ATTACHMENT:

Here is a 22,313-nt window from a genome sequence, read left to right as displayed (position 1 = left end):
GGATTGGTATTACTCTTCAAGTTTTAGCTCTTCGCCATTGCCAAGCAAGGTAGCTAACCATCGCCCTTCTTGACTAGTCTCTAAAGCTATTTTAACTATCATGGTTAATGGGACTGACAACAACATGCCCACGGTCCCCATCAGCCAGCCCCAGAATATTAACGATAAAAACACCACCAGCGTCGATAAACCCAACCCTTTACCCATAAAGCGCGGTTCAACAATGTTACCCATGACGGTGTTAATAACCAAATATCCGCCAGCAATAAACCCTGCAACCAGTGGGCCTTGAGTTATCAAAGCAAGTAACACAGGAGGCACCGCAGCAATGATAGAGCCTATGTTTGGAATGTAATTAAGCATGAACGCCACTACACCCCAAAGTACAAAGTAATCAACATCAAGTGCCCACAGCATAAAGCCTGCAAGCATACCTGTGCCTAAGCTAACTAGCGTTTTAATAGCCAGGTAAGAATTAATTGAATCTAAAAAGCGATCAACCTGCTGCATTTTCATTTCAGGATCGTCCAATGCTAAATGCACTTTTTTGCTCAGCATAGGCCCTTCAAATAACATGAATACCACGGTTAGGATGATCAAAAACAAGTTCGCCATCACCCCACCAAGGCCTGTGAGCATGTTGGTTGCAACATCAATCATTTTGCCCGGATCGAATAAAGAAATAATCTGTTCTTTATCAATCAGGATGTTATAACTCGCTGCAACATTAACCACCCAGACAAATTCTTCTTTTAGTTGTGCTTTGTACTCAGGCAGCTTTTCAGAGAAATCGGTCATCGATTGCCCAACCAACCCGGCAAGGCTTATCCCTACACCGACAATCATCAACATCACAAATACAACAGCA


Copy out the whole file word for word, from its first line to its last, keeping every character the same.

Here is a 22,313-nt window from a genome sequence, read left to right as displayed (position 1 = left end):
GGATTGGTATTACTCTTCAAGTTTTAGCTCTTCGCCATTGCCAAGCAAGGTAGCTAACCATCGCCCTTCTTGACTAGTCTCTAAAGCTATTTTAACTATCATGGTTAATGGGACTGACAACAACATGCCCACGGTCCCCATCAGCCAGCCCCAGAATATTAACGATAAAAACACCACCAGCGTCGATAAACCCAACCCTTTACCCATAAAGCGCGGTTCAACAATGTTACCCATGACGGTGTTAATAACCAAATATCCGCCAGCAATAAACCCTGCAACCAGTGGGCCTTGAGTTATCAAAGCAAGTAACACAGGAGGCACCGCAGCAATGATAGAGCCTATGTTTGGAATGTAATTAAGCATGAACGCCACTACACCCCAAAGTACAAAGTAATCAACATCAAGTGCCCACAGCATAAAGCCTGCAAGCATACCTGTGCCTAAGCTAACTAGCGTTTTAATAGCCAGGTAAGAATTAATTGAATCTAAAAAGCGATCAACCTGCTGCATTTTCATTTCAGGATCGTCCAATGCTAAATGCACTTTTTTGCTCAGCATAGGCCCTTCAAATAACATGAATACCACGGTTAGGATGATCAAAAACAAGTTCGCCATCACCCCACCAAGGCCTGTGAGCATGTTGGTTGCAACATCAATCATTTTGCCCGGATCGAATAAAGAAATAATCTGTTCTTTATCAATCAGGATGTTATAACTCGCTGCAACATTAACCACCCAGACAAATTCTTCTTTTAGTTGTGCTTTGTACTCAGGCAGCTTTTCAGAGAAATCGGTCATCGATTGCCCAACCAACCCGGCAAGGCTTATCCCTACACCGACAATCATCAACATCACAAATACAACAGCA